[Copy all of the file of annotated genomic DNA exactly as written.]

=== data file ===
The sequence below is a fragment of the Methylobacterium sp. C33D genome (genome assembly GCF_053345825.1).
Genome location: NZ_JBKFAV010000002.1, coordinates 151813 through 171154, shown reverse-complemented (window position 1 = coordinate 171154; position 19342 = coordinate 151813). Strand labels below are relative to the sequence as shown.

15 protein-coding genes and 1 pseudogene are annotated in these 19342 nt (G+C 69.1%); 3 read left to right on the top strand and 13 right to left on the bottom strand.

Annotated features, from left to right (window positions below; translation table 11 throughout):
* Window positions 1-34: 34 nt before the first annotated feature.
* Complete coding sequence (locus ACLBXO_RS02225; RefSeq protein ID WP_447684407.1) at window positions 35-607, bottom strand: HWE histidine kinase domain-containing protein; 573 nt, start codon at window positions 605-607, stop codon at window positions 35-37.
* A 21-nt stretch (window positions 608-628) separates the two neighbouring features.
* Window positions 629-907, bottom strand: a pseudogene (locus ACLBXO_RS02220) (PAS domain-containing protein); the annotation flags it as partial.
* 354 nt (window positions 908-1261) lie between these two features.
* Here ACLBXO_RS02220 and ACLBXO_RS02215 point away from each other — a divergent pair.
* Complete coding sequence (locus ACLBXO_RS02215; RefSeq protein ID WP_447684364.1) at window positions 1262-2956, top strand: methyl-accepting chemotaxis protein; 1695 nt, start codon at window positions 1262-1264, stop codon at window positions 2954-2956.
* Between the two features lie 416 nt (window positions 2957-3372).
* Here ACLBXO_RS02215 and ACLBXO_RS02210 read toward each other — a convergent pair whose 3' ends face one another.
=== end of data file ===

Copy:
The sequence below is a fragment of the Methylobacterium sp. C33D genome (genome assembly GCF_053345825.1).
Genome location: NZ_JBKFAV010000002.1, coordinates 151813 through 171154, shown reverse-complemented (window position 1 = coordinate 171154; position 19342 = coordinate 151813). Strand labels below are relative to the sequence as shown.

15 protein-coding genes and 1 pseudogene are annotated in these 19342 nt (G+C 69.1%); 3 read left to right on the top strand and 13 right to left on the bottom strand.

Annotated features, from left to right (window positions below; translation table 11 throughout):
* Window positions 1-34: 34 nt before the first annotated feature.
* Complete coding sequence (locus ACLBXO_RS02225; RefSeq protein ID WP_447684407.1) at window positions 35-607, bottom strand: HWE histidine kinase domain-containing protein; 573 nt, start codon at window positions 605-607, stop codon at window positions 35-37.
* A 21-nt stretch (window positions 608-628) separates the two neighbouring features.
* Window positions 629-907, bottom strand: a pseudogene (locus ACLBXO_RS02220) (PAS domain-containing protein); the annotation flags it as partial.
* 354 nt (window positions 908-1261) lie between these two features.
* Here ACLBXO_RS02220 and ACLBXO_RS02215 point away from each other — a divergent pair.
* Complete coding sequence (locus ACLBXO_RS02215; RefSeq protein ID WP_447684364.1) at window positions 1262-2956, top strand: methyl-accepting chemotaxis protein; 1695 nt, start codon at window positions 1262-1264, stop codon at window positions 2954-2956.
* Between the two features lie 416 nt (window positions 2957-3372).
* Here ACLBXO_RS02215 and ACLBXO_RS02210 read toward each other — a convergent pair whose 3' ends face one another.